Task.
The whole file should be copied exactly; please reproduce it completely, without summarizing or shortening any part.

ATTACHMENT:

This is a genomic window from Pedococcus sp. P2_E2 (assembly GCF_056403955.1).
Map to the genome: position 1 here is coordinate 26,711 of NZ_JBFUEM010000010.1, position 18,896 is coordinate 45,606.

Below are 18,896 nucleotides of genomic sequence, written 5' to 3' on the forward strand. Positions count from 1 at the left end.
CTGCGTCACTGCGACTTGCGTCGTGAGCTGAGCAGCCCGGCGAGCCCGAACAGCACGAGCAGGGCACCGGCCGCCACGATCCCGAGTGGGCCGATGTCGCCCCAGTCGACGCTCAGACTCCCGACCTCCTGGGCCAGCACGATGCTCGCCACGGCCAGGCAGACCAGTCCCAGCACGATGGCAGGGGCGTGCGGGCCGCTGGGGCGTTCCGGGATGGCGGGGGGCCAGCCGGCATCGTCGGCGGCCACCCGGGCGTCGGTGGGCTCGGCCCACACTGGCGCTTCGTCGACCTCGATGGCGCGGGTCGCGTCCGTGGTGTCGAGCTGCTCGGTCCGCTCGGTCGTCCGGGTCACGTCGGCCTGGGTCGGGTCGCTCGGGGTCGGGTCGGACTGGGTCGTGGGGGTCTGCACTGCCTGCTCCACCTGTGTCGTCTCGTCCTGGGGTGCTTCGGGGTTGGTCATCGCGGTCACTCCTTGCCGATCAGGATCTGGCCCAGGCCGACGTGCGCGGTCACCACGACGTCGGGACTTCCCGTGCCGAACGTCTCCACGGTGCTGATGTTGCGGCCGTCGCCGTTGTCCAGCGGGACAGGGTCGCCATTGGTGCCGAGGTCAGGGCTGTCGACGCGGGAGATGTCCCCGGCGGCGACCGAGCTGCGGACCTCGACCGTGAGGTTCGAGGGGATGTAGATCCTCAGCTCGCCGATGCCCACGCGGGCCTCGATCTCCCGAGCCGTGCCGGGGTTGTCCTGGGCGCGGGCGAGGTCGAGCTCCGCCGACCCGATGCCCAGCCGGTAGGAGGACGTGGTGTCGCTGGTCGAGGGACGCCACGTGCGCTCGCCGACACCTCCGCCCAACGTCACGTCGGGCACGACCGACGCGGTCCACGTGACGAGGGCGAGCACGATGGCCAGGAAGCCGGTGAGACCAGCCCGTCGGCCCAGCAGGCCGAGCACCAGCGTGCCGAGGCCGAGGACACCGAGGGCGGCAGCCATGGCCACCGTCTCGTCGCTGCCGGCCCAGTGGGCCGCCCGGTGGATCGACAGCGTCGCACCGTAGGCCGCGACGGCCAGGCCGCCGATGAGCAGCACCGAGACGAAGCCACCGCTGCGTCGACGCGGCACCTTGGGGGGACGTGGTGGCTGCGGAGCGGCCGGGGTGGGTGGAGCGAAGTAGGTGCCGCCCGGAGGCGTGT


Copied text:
This is a genomic window from Pedococcus sp. P2_E2 (assembly GCF_056403955.1).
Map to the genome: position 1 here is coordinate 26,711 of NZ_JBFUEM010000010.1, position 18,896 is coordinate 45,606.

Below are 18,896 nucleotides of genomic sequence, written 5' to 3' on the forward strand. Positions count from 1 at the left end.
CTGCGTCACTGCGACTTGCGTCGTGAGCTGAGCAGCCCGGCGAGCCCGAACAGCACGAGCAGGGCACCGGCCGCCACGATCCCGAGTGGGCCGATGTCGCCCCAGTCGACGCTCAGACTCCCGACCTCCTGGGCCAGCACGATGCTCGCCACGGCCAGGCAGACCAGTCCCAGCACGATGGCAGGGGCGTGCGGGCCGCTGGGGCGTTCCGGGATGGCGGGGGGCCAGCCGGCATCGTCGGCGGCCACCCGGGCGTCGGTGGGCTCGGCCCACACTGGCGCTTCGTCGACCTCGATGGCGCGGGTCGCGTCCGTGGTGTCGAGCTGCTCGGTCCGCTCGGTCGTCCGGGTCACGTCGGCCTGGGTCGGGTCGCTCGGGGTCGGGTCGGACTGGGTCGTGGGGGTCTGCACTGCCTGCTCCACCTGTGTCGTCTCGTCCTGGGGTGCTTCGGGGTTGGTCATCGCGGTCACTCCTTGCCGATCAGGATCTGGCCCAGGCCGACGTGCGCGGTCACCACGACGTCGGGACTTCCCGTGCCGAACGTCTCCACGGTGCTGATGTTGCGGCCGTCGCCGTTGTCCAGCGGGACAGGGTCGCCATTGGTGCCGAGGTCAGGGCTGTCGACGCGGGAGATGTCCCCGGCGGCGACCGAGCTGCGGACCTCGACCGTGAGGTTCGAGGGGATGTAGATCCTCAGCTCGCCGATGCCCACGCGGGCCTCGATCTCCCGAGCCGTGCCGGGGTTGTCCTGGGCGCGGGCGAGGTCGAGCTCCGCCGACCCGATGCCCAGCCGGTAGGAGGACGTGGTGTCGCTGGTCGAGGGACGCCACGTGCGCTCGCCGACACCTCCGCCCAACGTCACGTCGGGCACGACCGACGCGGTCCACGTGACGAGGGCGAGCACGATGGCCAGGAAGCCGGTGAGACCAGCCCGTCGGCCCAGCAGGCCGAGCACCAGCGTGCCGAGGCCGAGGACACCGAGGGCGGCAGCCATGGCCACCGTCTCGTCGCTGCCGGCCCAGTGGGCCGCCCGGTGGATCGACAGCGTCGCACCGTAGGCCGCGACGGCCAGGCCGCCGATGAGCAGCACCGAGACGAAGCCACCGCTGCGTCGACGCGGCACCTTGGGGGGACGTGGTGGCTGCGGAGCGGCCGGGGTGGGTGGAGCGAAGTAGGTGCCGCCCGGAGGCGTGT